Sunday, June 19, 2011

How green is our valley

With all the talk of drought around the country and in our region, it's hard to tell at first glance that anything's wrong. Everything looks pretty green. But if you live here, and know how it looks when it's raining normally, you can see the differences and the effect the lack of rain is having.

The view across the Cher Valley from up in the vineyards, looking roughly north.

For one thing, the fern cover in the forests isn't as dense and high as it normally is. Plants are generally smaller this year than last year. The grass is browner and doesn't need cutting as often. The colza crop has long been harvested and the grains are brown and ready. The sunflower fields are looking pretty sad.

In the photo above you can see brown and green fields. Most of the brown are where colza was planted. The green fields are vineyards. I wonder what they'll be saying about this year's wine when it's harvested? Dry conditions often make for good wine, but the yield will be lower. It could start raining again at any time, but for many crops it will be too late. Even the grape vines have already set their fruit for the season. More or less water will only have an impact on the quality of the juice, not the quantity.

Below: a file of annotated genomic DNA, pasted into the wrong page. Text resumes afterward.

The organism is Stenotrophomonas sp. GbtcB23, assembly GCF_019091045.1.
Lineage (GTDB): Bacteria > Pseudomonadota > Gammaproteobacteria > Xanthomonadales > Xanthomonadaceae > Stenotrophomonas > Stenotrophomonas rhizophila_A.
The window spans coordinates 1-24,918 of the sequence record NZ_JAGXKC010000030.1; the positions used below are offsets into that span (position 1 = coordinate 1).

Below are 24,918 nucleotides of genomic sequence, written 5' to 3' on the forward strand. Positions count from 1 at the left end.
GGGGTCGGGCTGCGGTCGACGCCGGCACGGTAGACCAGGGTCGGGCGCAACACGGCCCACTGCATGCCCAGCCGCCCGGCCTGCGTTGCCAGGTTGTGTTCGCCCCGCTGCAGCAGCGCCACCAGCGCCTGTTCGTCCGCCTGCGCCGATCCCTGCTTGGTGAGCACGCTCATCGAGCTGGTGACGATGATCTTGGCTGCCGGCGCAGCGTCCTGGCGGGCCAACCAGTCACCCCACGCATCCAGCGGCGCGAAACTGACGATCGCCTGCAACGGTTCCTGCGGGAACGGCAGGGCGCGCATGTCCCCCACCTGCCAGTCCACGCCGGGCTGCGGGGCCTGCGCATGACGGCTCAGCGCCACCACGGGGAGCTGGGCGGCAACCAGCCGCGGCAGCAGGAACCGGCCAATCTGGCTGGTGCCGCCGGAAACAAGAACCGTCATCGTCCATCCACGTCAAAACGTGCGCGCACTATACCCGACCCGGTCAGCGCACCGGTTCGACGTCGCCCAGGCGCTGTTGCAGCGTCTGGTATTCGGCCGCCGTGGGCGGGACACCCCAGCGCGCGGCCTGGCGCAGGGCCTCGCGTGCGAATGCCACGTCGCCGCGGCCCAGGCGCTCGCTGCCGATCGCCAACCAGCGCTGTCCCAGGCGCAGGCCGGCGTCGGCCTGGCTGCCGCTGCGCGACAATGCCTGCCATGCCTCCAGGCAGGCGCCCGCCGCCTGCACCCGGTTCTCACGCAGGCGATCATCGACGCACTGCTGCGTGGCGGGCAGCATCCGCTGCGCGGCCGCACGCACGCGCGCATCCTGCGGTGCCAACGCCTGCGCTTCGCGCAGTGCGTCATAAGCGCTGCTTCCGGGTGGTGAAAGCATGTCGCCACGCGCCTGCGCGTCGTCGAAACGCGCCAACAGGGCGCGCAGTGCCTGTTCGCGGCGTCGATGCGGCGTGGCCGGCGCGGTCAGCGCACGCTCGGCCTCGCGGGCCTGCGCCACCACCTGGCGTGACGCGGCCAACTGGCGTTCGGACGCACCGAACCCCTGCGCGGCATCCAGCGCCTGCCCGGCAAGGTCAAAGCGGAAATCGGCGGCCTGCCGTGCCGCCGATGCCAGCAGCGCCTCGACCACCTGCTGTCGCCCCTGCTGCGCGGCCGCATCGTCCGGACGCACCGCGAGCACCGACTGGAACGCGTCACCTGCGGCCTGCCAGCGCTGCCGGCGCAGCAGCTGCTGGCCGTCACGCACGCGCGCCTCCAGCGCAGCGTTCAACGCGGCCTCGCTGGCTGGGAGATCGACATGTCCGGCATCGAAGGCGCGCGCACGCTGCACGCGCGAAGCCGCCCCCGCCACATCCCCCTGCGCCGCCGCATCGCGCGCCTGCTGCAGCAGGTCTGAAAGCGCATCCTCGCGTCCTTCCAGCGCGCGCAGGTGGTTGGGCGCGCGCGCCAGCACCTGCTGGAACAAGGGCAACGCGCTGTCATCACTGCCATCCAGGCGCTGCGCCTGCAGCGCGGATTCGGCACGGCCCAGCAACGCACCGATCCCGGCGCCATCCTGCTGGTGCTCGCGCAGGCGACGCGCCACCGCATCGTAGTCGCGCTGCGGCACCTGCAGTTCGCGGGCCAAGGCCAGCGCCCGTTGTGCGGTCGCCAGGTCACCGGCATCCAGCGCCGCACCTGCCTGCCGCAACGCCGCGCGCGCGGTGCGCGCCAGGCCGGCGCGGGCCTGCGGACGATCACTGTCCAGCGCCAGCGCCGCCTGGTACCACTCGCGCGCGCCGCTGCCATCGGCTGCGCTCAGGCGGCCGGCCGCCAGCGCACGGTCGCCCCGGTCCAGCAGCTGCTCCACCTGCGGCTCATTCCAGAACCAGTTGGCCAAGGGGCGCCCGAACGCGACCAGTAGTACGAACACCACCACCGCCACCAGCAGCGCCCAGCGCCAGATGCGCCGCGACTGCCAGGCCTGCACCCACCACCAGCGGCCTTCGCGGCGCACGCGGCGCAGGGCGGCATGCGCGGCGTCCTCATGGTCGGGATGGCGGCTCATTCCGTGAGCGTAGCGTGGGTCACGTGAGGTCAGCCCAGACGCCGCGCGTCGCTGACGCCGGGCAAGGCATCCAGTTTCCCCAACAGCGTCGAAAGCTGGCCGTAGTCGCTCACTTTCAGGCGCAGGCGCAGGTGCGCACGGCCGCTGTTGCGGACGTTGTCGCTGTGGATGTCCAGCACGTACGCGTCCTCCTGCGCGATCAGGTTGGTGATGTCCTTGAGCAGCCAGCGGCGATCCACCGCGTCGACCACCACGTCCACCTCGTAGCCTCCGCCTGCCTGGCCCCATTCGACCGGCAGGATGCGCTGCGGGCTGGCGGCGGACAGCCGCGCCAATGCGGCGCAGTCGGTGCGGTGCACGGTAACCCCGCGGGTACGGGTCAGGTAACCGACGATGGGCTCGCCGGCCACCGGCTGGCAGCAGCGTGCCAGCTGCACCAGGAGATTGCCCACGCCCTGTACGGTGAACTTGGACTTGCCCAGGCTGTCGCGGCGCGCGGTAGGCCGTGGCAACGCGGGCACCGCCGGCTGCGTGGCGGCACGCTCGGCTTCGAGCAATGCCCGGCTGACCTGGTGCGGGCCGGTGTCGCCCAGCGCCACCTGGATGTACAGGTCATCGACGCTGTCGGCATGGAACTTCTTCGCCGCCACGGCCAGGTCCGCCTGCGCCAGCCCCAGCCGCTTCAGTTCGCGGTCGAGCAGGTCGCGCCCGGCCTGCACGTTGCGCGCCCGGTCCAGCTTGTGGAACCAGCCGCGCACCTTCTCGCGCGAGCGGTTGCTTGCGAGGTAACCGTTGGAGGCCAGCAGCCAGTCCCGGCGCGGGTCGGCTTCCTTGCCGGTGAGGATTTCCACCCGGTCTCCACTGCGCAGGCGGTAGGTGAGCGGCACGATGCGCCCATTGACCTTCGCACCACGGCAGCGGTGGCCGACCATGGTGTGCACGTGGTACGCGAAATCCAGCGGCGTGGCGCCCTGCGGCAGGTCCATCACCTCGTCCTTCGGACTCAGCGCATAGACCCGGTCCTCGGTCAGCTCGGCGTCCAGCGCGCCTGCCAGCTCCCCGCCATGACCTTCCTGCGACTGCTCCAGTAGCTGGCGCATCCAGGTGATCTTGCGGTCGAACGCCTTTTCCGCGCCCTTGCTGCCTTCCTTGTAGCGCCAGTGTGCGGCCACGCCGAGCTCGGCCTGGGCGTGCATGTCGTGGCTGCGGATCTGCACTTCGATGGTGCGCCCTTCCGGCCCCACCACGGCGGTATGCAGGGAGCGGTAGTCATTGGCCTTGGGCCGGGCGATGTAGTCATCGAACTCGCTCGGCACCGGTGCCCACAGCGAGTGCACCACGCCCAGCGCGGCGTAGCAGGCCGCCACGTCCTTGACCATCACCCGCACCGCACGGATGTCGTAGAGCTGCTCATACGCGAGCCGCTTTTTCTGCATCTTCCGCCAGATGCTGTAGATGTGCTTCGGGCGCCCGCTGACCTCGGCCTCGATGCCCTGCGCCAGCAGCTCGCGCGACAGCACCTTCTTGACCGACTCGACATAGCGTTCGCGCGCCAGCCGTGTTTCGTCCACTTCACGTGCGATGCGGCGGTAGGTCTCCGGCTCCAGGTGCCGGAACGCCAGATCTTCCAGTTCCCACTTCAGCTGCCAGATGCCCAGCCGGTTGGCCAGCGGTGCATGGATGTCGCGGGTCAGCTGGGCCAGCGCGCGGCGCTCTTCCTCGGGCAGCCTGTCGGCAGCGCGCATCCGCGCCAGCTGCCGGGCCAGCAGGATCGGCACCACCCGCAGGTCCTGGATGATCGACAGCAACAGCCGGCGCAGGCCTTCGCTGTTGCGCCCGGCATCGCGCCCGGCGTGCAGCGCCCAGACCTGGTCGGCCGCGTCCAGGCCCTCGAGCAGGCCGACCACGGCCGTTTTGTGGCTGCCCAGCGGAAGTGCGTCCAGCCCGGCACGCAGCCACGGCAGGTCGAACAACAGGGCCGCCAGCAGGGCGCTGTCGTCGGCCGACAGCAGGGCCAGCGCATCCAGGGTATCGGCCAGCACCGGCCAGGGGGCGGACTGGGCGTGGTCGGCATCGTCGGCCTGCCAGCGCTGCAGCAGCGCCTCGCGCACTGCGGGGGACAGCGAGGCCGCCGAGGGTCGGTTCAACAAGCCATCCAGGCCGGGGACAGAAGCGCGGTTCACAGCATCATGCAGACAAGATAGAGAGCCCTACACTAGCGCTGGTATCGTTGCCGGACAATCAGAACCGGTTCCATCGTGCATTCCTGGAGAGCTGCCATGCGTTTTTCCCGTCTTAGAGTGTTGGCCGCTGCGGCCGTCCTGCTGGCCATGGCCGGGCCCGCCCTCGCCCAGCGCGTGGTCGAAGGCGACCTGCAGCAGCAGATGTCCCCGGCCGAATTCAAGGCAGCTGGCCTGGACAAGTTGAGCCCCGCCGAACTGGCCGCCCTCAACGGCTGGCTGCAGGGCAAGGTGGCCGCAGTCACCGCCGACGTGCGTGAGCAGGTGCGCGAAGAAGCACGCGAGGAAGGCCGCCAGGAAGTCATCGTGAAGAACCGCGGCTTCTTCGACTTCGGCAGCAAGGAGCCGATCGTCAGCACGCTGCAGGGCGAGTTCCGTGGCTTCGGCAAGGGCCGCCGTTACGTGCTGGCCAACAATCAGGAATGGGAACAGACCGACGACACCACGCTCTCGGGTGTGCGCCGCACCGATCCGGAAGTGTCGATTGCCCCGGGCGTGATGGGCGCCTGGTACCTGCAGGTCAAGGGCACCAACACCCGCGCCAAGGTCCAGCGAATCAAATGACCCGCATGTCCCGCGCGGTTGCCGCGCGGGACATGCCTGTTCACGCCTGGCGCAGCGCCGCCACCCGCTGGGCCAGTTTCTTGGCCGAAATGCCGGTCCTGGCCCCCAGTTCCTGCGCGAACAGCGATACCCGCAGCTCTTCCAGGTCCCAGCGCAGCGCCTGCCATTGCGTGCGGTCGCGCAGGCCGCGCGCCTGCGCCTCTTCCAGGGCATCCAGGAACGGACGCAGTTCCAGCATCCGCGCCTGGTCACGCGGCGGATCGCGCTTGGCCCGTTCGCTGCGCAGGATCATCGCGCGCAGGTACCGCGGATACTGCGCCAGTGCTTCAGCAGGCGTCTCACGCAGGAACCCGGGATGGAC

1. From what I've been reading, a smaller yield is probably a good thing since they can't sell what they're producing anyway.

  2. Better juice is better, right?
    Take care.
    Your Friend, m.

  3. I think the owner of a vineyard would continually fret is about weather conditions. It sounds like a glamorous job, but it sounds actually more worrisome.

  4. We've had more than our share of precip this year but large parts of the US are suffering from some pretty extreme droughts. Looks pretty lush where you are (at least from the pic).

  5. Beautiful view of your valley. Nothing like that here in the flatlands of coastal Delaware. We do have a vineyard though. I'll have to take pictures and post them.


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